Frederick Douglass Essay, Research Paper Romanticism, Realism and Frederick Douglass Frederick Douglass Narrative is often placed within the genres of Romanticism and Realism. With the narrative of Frederick Douglass and with definitions of each genre, it is easy to see how Frederick Douglass narrative can be classified in both areas.
Frederick Douglass Essay, Research Paper
Romanticism, Realism and Frederick Douglass
Frederick Douglass Narrative is often placed within the genres of Romanticism and Realism. With the narrative of Frederick Douglass and with definitions of each genre, it is easy to see how Frederick Douglass narrative can be classified in both areas.
No one is sure of when Frederick Douglass was born, but we do know that he was born a slave on a plantation in Tuckahoe, Maryland in about early 1817 and his birth name was Frederick Augustus Washington Bailey. He lived with his grandmother on a plantation until age 8, when he was shipped to Baltimore to work as a house servant. Though it went against state law at the time, Douglass was taught to read by the wife of his master, Hugh Auld. Because it was thought that literacy and learning were unnecessary for slaves, Douglass was forced to teach himself and gather information from any source available. The more he learned, the more he resented everything about slavery, and he continually thought of ways to resist and escape.
In 1838, at age twenty disguised as a sailor, he managed to flee to New Bedford, Massachusetts, where he worked as a laborer for three years and join antislavery forces in the North. He was able to hide from slave hunters by changing his name from Bailey to Douglass. While at an antislavery convention in Nantucket, Massachusetts, in August 1841, Douglass was asked to speak publicly about his life in slavery. Douglass quickly became one of the most famous spokesman for abolition through his position as “traveling agent” of the Massachusetts Anti-Slavery Society. By 1844, Douglass spoke with such force and intelligence that many who heard him doubted that he had ever been a slave.
In 1845 he published his Narrative of the Life of Frederick Douglass, which related his experiences as a slave, revealed his fugitive status and exposed him to the danger of re-enslavement later that year he left the United States for Great Britain in August. Friends in England purchased Douglass’s freedom, and he returned to the United States a free man in 1847. Upon returning to the United States he founded the North Star. In the years before the Civil War he was forced to flee to Canada when the governor of Virginia swore out a warrant for his arrest. Douglas returned to the United States before the beginning of the Civil War and after meeting with President Abraham Lincoln and helped in the formation of the 54th and 55th Negro regiments of Massachusetts.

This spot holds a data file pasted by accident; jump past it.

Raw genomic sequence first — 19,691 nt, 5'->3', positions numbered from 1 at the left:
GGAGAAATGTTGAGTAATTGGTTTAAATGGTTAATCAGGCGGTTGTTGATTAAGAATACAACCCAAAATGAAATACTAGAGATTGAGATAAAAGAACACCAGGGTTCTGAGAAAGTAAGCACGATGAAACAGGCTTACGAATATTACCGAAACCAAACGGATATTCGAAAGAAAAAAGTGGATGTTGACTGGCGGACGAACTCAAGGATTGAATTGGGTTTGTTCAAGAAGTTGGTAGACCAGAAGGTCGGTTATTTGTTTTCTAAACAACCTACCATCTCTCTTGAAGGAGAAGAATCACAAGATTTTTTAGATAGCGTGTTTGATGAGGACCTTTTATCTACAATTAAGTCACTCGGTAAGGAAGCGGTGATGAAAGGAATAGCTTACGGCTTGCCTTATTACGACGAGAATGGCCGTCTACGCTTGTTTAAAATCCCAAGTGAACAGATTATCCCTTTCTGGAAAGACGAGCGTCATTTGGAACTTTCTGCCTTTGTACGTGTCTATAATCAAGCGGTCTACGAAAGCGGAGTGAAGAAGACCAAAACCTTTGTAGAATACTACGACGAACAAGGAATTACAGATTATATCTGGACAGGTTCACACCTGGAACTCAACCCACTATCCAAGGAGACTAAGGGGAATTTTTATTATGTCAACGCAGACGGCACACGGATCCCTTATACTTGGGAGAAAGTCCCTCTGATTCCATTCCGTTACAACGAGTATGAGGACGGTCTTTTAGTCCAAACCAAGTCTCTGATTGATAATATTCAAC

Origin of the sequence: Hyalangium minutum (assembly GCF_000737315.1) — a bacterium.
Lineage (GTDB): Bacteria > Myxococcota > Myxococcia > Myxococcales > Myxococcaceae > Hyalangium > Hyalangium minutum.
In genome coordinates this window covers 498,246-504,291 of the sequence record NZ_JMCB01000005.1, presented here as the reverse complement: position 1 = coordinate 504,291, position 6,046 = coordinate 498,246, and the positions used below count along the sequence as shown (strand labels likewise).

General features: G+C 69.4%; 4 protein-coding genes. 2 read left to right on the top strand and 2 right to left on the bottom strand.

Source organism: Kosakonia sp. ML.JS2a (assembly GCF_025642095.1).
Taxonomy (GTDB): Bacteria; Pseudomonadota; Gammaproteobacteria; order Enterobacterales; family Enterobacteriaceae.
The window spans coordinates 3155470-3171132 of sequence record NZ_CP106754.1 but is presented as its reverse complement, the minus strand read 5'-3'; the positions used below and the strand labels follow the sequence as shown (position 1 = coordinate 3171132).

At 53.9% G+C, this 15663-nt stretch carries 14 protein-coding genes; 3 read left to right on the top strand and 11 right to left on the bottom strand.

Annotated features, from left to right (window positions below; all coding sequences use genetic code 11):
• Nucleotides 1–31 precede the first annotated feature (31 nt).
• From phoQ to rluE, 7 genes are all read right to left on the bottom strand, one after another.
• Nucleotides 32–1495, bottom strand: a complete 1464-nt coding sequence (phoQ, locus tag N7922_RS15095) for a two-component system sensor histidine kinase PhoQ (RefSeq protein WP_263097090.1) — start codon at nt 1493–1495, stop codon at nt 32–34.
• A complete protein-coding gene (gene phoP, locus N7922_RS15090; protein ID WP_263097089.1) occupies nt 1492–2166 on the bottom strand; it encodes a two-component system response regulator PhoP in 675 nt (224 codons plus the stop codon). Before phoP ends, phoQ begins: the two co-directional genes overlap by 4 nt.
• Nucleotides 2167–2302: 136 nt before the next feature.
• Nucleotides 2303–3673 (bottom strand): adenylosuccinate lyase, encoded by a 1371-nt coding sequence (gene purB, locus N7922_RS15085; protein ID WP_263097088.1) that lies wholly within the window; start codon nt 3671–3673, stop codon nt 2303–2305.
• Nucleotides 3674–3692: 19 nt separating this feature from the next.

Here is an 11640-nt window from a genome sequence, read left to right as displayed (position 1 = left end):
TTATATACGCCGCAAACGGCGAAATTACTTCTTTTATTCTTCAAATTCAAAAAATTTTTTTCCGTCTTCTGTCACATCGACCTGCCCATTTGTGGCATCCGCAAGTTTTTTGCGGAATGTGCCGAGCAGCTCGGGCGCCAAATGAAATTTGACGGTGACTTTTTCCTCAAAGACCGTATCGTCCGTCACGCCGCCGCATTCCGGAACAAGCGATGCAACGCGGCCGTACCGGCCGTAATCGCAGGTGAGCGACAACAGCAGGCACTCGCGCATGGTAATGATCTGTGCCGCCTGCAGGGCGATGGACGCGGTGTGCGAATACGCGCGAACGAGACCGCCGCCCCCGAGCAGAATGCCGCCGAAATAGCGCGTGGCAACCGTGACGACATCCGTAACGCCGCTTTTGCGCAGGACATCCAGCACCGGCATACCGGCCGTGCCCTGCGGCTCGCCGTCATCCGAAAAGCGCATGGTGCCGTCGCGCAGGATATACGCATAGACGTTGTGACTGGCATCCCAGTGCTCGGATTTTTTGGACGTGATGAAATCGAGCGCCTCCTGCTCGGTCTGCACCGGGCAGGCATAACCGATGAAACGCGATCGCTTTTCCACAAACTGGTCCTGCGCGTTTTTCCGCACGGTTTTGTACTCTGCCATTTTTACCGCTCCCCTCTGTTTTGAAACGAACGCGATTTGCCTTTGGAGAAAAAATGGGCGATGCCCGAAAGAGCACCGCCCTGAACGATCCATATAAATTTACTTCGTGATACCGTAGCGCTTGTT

During Reconstruction he became deeply involved in the civil rights movement and in 1871 he was appointed to the territorial legislature of the District of Columbia. He served as one of the presidential electors-at-large for New York in 1872 and shortly thereafter became the secretary of the Santo Domingo Commission. After serving for a short time as the police commissioner of the District of Columbia, he was appointed marshal in 1871 and held the post until he was appointed the recorder of deeds in 1881. In 1890 his support of the presidential campaign of Benjamin Harrison won him his minister resident and consul general to the Republic of Haiti. In 1891 he resigned the position in protest of the corrupt business practices of American businessmen. Douglass died at home in Washington, DC in 1895.
Romanticism marked a profound change in both literature and thought. Romanticism, according to Webster’s Dictionary, is defined as “a literary movement (as in early 19th century Europe) marked especially by an emphasis on the imagination and emotions and by the use of autobiographical material.” Although this may be true, there is no single definition of Romanticism. However, there are some features which there is general agreement. It emphasized upon human reason, feeling, emotion, and expression while emphasizing the love of nature, beauty, and liberty. Romanticism was inspired by the imaginations, inner feelings, and emotions of the Romantics.
Frederick Douglass narrative is considered in this genre because Douglass was not afraid to portray his emotions. He openly expressed his love for liberty and it can be seen that Douglass spends his life fighting for this right. He is very passionate in his writings and in his speeches fighting for freedom. Because of the emotions he incorporated in his writings he is often placed in the category of romanticism.
Realism was a literary movement that began in the nineteenth century. The concept of realism was to stress the actual occurrences of life rather than those that were imagined or made up. Realists were writers who wrote about real people in real situations, a rebellion against romantic literature.
Douglass narrative can be classified in the category of Realism even more so than in romanticism. Douglass narrative is the exact definition of Realism – the actual occurrences of life. There were many dangers involved in writing about his slave life and few people had the ability or courage to do it. As in the definition, Douglass wrote about his real situation , holding back few details.
We can easily see how Frederick Douglass life can be placed in the genres romanticism and realism. Because Douglass wrote with emotion and such passion about freedom, he is categorized as a Romantic. Because he wrote his real life experiences incorporating real people and real events, Douglass is categorized as a
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